Egyptian Court Agrees to Make Police Testify in Gay Sex Trial
France-Presse, September 8, 2002
CAIRO—A Cairo court on Saturday heard the defence
lawyers of 50 Egyptians accused of gay sex, and agreed to their request to
make the police officers who arrested them testify before the court.
Hassan Al Sayess, the presiding judge at the Abdine criminal court in
central Cairo, said the three police officers will testify at the next
hearing, set for Oct. 12.
The group of men, most of them in their 20s, are not held in custody and
four of them showed up in court for the trial that opened on July 27.
One of their lawyers, Mahmud Abdul Al, repeated that his clients were
innocent, and asked the judge to permit a cross-examination of the police
The defendants were reportedly arrested following a May 11, 2001, evening
on the Queen Boat nightclub on the Nile.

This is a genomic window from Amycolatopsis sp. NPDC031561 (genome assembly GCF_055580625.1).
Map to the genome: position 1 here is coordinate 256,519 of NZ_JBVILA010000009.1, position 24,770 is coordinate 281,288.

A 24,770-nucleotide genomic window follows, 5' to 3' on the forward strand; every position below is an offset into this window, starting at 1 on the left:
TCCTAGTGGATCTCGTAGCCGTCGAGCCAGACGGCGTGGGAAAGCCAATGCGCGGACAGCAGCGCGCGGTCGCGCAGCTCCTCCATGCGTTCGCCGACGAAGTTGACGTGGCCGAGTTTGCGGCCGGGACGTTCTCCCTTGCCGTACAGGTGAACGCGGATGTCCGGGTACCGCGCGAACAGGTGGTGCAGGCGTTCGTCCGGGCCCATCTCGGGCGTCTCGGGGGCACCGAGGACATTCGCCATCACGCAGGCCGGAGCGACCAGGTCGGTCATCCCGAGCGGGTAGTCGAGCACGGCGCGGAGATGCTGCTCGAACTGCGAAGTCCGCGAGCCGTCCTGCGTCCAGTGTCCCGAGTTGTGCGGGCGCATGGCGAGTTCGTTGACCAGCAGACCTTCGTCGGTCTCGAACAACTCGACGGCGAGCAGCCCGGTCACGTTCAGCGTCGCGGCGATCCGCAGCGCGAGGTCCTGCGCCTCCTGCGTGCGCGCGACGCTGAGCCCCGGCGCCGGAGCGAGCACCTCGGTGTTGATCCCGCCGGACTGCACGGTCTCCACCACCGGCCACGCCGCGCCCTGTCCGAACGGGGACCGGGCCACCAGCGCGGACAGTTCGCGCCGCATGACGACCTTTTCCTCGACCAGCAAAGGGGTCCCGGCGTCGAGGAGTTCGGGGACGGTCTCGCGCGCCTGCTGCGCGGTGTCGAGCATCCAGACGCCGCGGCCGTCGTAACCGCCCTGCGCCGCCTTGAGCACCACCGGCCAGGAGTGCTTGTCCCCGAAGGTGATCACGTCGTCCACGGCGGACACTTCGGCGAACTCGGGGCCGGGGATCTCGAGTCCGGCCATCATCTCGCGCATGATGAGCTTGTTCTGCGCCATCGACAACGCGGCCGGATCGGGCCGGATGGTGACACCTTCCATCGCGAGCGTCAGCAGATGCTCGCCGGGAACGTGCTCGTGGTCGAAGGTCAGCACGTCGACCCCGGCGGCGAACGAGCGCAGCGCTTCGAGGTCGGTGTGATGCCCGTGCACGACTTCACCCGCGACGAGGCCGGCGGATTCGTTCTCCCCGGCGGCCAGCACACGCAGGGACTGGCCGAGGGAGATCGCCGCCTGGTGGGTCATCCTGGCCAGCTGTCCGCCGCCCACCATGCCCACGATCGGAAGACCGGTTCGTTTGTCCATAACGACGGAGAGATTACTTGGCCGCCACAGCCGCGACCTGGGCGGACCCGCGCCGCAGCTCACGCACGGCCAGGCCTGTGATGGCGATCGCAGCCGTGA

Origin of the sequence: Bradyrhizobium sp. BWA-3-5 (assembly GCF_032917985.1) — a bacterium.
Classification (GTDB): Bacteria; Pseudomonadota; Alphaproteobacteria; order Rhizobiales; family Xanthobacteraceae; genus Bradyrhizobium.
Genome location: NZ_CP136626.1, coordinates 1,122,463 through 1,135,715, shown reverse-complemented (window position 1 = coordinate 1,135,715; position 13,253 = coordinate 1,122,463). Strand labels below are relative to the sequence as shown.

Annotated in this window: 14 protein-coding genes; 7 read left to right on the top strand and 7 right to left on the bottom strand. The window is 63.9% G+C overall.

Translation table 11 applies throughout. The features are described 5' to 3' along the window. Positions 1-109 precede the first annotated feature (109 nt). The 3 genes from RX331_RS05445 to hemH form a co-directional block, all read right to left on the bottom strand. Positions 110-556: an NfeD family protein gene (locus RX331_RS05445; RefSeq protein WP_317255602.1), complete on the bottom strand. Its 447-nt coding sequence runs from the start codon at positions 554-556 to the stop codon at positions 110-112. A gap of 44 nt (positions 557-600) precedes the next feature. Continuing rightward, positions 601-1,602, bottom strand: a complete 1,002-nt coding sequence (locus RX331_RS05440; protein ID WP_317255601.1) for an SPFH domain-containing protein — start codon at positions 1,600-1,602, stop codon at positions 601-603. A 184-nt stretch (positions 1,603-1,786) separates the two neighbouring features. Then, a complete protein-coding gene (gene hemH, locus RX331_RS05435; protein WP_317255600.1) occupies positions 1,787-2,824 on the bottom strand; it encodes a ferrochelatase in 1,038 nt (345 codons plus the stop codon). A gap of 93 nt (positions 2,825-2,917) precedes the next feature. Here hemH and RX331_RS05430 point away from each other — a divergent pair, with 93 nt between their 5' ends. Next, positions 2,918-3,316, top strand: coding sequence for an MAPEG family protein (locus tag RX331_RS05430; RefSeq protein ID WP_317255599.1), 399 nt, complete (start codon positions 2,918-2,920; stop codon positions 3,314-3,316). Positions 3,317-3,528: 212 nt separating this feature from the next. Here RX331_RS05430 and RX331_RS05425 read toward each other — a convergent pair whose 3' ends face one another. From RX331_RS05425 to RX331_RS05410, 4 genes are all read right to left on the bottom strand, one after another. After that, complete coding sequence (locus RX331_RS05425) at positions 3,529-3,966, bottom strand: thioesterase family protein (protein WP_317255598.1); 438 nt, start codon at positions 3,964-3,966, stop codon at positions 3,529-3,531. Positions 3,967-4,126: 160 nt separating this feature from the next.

Homosexuality is not explicitly prohibited under Egyptian law which is
based on Sharia, or Islamic, rulings, although numerous statutes condemn
conduct deemed to be an affront to public morality.
The group underwent a first trial by the state security court which
sentenced 23 of the men to prison last November, mostly for one to two years,
on charges related to practising homosexuality, and acquitted 29 others.
But President Hosni Mubarak, empowered to cancel judgements and grant
amnesties, ordered their retrial in May, saying the case did not fall under
the jurisdiction of the state security court.
However, he upheld jail terms against the two leading defendants, Sherif
Farahat and Mahmud Ahmed Allam, of five and three years respectively after
they were accused of "scorning religion." Farahat was also charged
with "sexual practices contrary to Islam."
When the first trial opened on July 18, 2001, it sparked protests from
Western gay rights groups and human rights organisations.
Pressure from Western officials continued until Mubarak’s decision to
throw out the verdicts and order a retrial.
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